We’re revisiting the riveting documentary series that captivated the nation (heck, the whole world) earlier this year, ESPN’s The Last Dance . . . because it’s that good. As the bustle of fall begins, we figured we could all use a little reminder on how to live our best lives. We’ve summed up a few lessons from the iconic basketball legend, Michael Jordan, as greatness isn’t limited to just the NBA.
My favorite quote was in the last episode:
“My passion on the basketball court should have been infectious because that’s how I tried to play. I played for them. It started with hope. It started with hope. We went from a shitty team to one of the all time best dynasties. All you needed was one little match to start that whole fire.”
– Michael Jordan
There’s a lot packed into that one, so let’s break it down.
It is undeniable that the ambition, energy, and drive that ONE man brought to his craft sparked a transformation within his team, which ultimately resulted in the Chicago Bulls winning six championships and playing a major role in popularizing the sport internationally.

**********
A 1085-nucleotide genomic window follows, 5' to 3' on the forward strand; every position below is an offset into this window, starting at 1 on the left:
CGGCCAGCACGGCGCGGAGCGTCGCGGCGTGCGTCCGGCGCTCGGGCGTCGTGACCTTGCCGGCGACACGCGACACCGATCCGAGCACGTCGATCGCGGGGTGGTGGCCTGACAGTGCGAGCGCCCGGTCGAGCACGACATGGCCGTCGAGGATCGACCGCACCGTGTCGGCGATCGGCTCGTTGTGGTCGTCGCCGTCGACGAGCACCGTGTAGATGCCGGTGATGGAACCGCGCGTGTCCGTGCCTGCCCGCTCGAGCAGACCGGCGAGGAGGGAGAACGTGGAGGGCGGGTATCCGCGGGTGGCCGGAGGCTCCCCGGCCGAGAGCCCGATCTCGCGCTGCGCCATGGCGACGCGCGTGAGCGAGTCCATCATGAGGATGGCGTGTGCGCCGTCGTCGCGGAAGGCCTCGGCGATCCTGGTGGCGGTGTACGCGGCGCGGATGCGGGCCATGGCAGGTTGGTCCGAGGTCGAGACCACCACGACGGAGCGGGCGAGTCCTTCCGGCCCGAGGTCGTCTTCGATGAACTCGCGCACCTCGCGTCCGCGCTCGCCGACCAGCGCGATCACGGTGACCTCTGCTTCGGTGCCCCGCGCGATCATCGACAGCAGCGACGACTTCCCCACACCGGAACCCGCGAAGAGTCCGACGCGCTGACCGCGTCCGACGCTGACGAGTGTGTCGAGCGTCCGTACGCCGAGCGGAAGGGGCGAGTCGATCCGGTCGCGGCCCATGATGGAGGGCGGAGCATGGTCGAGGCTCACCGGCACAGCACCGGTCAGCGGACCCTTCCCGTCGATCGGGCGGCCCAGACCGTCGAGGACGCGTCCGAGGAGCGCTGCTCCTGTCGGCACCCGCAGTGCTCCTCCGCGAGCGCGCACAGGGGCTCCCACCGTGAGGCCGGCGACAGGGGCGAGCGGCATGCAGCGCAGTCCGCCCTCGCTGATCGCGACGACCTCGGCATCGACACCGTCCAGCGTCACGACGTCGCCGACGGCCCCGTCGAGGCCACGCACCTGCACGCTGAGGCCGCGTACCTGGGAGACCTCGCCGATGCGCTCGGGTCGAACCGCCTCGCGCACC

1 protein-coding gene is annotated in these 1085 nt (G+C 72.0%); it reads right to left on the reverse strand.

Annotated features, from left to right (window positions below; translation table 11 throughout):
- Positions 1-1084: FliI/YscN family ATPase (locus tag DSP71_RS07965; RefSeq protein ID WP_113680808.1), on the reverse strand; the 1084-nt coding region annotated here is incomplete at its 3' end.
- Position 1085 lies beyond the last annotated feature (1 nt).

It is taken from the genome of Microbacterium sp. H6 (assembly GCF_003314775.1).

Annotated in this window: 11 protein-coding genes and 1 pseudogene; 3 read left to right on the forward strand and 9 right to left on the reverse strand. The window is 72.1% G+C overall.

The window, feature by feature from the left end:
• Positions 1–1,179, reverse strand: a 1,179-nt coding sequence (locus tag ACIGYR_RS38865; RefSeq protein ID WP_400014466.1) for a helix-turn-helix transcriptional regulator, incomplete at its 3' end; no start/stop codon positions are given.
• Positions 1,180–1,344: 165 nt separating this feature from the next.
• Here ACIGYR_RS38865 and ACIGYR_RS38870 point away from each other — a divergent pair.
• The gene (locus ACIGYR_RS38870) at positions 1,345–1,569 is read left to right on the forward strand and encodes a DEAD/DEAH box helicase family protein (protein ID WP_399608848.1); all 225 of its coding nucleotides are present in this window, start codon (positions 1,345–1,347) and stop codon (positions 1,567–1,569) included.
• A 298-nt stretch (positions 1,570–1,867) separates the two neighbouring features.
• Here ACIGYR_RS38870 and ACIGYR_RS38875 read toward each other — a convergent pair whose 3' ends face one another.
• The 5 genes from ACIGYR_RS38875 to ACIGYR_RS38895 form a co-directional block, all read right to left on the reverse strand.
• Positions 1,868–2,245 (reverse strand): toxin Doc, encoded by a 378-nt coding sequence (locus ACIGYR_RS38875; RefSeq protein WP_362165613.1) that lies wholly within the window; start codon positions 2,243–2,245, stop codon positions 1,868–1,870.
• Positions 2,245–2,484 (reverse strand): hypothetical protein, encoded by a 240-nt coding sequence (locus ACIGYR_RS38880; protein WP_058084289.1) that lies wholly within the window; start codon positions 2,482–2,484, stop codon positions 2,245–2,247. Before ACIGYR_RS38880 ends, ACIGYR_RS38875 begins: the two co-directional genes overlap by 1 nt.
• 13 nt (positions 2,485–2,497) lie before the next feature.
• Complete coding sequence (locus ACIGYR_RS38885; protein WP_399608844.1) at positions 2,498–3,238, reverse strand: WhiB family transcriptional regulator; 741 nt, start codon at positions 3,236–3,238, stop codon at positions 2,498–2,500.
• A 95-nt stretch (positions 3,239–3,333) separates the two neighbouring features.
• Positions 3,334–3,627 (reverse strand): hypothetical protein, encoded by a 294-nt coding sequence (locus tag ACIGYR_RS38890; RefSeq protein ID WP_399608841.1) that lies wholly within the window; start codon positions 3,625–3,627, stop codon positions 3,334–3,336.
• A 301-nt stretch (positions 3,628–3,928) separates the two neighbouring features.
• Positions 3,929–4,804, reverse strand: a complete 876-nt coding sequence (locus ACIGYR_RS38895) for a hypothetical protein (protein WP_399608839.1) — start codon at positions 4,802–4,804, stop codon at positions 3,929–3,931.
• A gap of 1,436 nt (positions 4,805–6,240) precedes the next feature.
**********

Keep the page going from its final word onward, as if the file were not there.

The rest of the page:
He was able to pinpoint the exact moment the fire was ignited:
“If I had to trace my evolution, the Michael Jordan evolution, it’d always have to start back in college hitting the shot against Georgetown in 1982 when I really didn’t know exactly what I was doing. It awakened a person inside of me to excel, to compete to excel, to be one of the best, or be the best. That drove me. And I guess with that shot it kind of ignited a fire inside of me that nothing was going to stop.” At some point or another, we have all achieved something we are really proud of that leaves us gleaming. That feeling might last a few days, maybe even a few weeks. But I think Michael understood how special that feeling is, and made goals for himself so he could continue feeling that feeling. He was able to carry that hope for years.